Rapidly, they responded: The squirrels concealed themselves on the ceiling, where humans rarely look. The monkey, who had been digging in to the complimentary fruit basket, froze in place. The raccoon, an old hand at this sort of thing, dove under the bed. And, the BBC went into a mad panic, running in circles and squawking, until the door opened and he flew in the face of Dub, loaded with luggage.

Dub screamed and dove back outside, allowing the BBC to escape. Shaken by the experience, he dragged his luggage into the room and proceeded to pull out a giant joint. As he did this, the shoulder-monkey quietly went about plundering the fruit basket. Their eyes met. Having had enough, and assuming the brown acid was finally kicking in, Dub freaked out and ran from the room.

Retreating from the places frequented by humans, the pets ran in to some bats who made their home between the habitat canisters. The bats shared some news, prompting the pets to decide to check out their story of an unknown human inside the boat. The bats were willing to give a description, but since none of the pets have sonar, it was of limited usefulness. When consulted, the raccoon admitted that he had seen someone slither in through the garbage chute, peeling off a sort of full-body protective suit upon emerging. The bats showed the pets where the intruder had installed some sort of machine in the claustrophobic crawlspace between one of the habitat canisters and the outer skin of the habitat ring itself. They couldn’t figure out what the machine was for, exactly, but it reminded the monkey of some of the stuff “Mother” (Dr Nanika) used in the control room for communications. They tried to remove it, but it was bolted down too solidly.

Outside the crawlspace, the pets saw Osolo, in his bathrobe, leave the canister with the strange device. While discussing their next move, they overheard the oncoming marching column of giant aggressive house spiders, who had been driven from their old homes when Hal moved the barrels of moonshine. Moving quickly, the pets entered into parley with the spiders’ leaders. Negotiations were tense, but the pets finally convinced the spiders that they would be able to set up a new home in the nook with the intruder’s device.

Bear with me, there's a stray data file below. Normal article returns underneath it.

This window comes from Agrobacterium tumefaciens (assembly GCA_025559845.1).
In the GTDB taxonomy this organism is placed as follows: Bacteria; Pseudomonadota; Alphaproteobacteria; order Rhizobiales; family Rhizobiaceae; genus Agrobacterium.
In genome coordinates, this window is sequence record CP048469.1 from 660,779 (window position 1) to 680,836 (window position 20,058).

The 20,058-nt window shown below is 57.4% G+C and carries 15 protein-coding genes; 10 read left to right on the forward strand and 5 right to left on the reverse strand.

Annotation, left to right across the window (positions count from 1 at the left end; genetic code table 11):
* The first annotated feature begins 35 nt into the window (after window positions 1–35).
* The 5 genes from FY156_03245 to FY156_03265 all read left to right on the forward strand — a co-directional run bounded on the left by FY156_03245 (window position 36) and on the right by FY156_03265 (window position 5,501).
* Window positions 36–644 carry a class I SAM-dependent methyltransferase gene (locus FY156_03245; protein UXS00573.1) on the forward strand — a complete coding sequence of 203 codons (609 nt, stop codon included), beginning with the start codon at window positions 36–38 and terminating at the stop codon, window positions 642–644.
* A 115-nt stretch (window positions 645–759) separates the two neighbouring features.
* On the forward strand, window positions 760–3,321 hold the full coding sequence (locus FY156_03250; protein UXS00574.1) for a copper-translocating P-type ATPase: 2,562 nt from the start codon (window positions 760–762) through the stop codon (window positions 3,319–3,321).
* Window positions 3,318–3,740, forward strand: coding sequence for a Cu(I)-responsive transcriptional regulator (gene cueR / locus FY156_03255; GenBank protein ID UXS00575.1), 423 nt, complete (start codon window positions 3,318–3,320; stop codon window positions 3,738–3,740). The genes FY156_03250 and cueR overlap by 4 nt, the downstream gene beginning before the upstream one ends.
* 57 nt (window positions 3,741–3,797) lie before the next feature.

There was then a sneak-attack on the kitchen to liberate silver-dollar pancakes, which was a roaring success.

Later, the pets overheard clanging from the area of the engine room, nearly covered by the sounds of loud music from outside the boat. They decided to investigate. In the dimly-lit upper cargo area, they discovered Sen Yung, Hal’s old friend from the tree ranch and now employee of Lo Pan, sneaking around carrying a good-sized carpetbag. The pets quickly coordinated a prank: BBC jumped up in Sen Yung’s face, doing the “crow-and-flap-wildly” intimidation attempt, while the monkey snatched the bag away. The plan worked perfectly, with Sen Yung stifling a scream and running for the engine room door, completely abandoning the bag… which began to rattle.

The source of the strange noise was a rattlesnake, over six feet long, which emerged from the bag. Without a word, it began to menace the monkey. The other pets joined in on the dog pile. During the melee, the squirrels discovered their instinctive ability to confuse rattlesnakes by using their tails to spoof the snake’s IR1. They confused and confounded the snake, then tackled its tail, while the monkey grabbed it by the neck, and the BBC raked it unmercifully with his claws. Shortly, the wounded snake was manhandled back into the bag.

The monkey dragged the bag into the engine room, hoping to give it back to Sen Yung, but found no sign of him. The pets deduced that he must have gone to the semi-mythical “outside” place, through the airlock. So, they opened the airlock door, chucked the bag in, and slammed the door closed – problem solved! (Note, they specifically did not cycle the airlock, as they didn’t really understand what it was or how it worked.)

Minutes later, the pets were thrown around as the boat suddenly took off. None of the pets were injured, but they decided to return to their stations, continuing to take care of their homes.

(Just as the credits roll, the camera centers in on the detail that the animals couldn’t see: The little brass plate on the bag-o’-rattlesnake, reading “Property of David Lo Pan”.)

1No, seriously, it’s a real thing, I kid you not.